Upolu L. Vaai
Principal and Professor of Theology & Ethics, Pacific Theological College
Lagimālie: The De-Onefication of Pacific theology in the light of eco-relational wellbeing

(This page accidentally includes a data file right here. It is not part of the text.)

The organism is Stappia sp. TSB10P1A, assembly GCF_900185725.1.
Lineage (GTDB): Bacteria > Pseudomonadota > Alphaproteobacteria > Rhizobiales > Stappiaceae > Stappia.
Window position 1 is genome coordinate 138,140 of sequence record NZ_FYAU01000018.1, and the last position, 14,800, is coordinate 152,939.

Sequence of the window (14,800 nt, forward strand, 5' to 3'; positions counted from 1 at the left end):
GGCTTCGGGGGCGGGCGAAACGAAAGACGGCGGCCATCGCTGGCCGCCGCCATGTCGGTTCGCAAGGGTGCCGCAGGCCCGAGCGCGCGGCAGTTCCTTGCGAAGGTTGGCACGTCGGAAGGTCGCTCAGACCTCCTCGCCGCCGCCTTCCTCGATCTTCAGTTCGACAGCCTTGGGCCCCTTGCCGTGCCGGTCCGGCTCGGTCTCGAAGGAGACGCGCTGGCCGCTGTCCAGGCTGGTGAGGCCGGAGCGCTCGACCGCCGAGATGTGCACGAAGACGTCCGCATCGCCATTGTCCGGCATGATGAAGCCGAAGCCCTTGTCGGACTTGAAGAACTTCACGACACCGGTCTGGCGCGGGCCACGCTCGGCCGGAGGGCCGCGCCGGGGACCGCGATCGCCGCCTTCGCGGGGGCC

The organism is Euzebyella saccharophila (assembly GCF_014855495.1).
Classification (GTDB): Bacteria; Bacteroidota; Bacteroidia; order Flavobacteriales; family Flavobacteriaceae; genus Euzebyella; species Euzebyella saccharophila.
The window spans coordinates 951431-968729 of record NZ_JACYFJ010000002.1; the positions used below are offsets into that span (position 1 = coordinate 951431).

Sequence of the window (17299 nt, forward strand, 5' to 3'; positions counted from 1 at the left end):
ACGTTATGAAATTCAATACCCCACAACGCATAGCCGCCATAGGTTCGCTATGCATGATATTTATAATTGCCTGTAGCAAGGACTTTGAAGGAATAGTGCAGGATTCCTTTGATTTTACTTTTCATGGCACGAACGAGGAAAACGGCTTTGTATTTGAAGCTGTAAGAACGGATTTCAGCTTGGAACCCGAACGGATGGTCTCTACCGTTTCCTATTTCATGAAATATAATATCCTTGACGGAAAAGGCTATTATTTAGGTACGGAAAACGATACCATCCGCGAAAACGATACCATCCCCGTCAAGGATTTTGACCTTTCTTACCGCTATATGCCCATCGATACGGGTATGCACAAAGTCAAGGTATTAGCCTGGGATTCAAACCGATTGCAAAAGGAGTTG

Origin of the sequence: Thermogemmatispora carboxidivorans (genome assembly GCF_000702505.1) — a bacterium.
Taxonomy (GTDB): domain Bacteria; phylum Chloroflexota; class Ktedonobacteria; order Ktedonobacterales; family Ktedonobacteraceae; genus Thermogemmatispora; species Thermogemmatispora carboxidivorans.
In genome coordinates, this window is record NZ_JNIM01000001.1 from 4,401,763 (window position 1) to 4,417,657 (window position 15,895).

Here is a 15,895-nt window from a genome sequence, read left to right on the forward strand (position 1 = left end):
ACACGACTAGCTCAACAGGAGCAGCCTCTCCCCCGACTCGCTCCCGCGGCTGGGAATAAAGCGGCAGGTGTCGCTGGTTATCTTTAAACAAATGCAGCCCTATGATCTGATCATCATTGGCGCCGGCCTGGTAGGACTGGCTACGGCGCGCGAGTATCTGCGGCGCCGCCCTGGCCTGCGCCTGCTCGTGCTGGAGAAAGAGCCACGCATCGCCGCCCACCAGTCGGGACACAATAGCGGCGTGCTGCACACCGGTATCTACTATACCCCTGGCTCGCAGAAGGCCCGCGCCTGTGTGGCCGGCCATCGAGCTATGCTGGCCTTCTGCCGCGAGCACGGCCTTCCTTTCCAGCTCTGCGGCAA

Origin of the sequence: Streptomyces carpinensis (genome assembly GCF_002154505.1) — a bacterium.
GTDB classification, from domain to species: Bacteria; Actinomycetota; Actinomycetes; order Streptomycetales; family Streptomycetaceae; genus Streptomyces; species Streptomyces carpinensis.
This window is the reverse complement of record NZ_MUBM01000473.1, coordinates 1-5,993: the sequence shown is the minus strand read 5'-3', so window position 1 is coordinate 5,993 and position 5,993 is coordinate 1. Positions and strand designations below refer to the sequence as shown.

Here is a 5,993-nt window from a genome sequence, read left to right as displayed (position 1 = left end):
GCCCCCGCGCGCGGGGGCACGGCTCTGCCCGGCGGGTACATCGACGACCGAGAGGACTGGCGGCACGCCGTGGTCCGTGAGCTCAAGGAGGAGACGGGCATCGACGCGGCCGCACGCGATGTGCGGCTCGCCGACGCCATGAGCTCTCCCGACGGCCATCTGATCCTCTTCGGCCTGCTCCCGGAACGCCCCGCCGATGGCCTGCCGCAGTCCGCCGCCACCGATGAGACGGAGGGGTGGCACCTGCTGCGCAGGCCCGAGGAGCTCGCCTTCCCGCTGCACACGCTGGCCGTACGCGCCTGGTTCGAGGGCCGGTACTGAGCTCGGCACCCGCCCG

For the sake of lagimālie (wellbeing), we are invited to resist thinking through systems and specialized categories that have shaped pre-pandemic Eurocentric theologies and development narratives. Such thinking has confined us to view life through single separate strands to achieve one answer, one truth, or one destination. Against this “onefication” of life, including God, this article proposes the embrace of relationality that constitutes us and everything around us if we are to achieve lagimālie for the whole in the context of the pandemic. Hence lagimālie depends on how we navigate the complex interconnectedness of life that constitutes who “we are.” First lagimālie is a “we are” relational multi-strandic approach to life. It goes against the dominant single-strandic approach promoted by institutionalized religion and by the “we have” market-driven neoliberal capitalism that we now know does not work during pandemics. Second, lagimālie in the context of the “we are” means that we shift the responsibility from the “one God” to the “many [in] we.” This involves reframing the theological questions from “why did God punish us” to “what can we do together.” This “we are” approach problematizes the rationalistic direction of the theology of God and also the pietistic heavenization that dominates Pacific Christianity where everything, including pandemics, is transferred to God’s heavenly juridical abode. Third, this article invites us to a lagimālie “we are” consultative process of questioning and radical discernment that involves taking things holistically. The lagimālie of the whole during and post-pandemic depends on this de-onefication wisdom process that is common throughout the Pacific.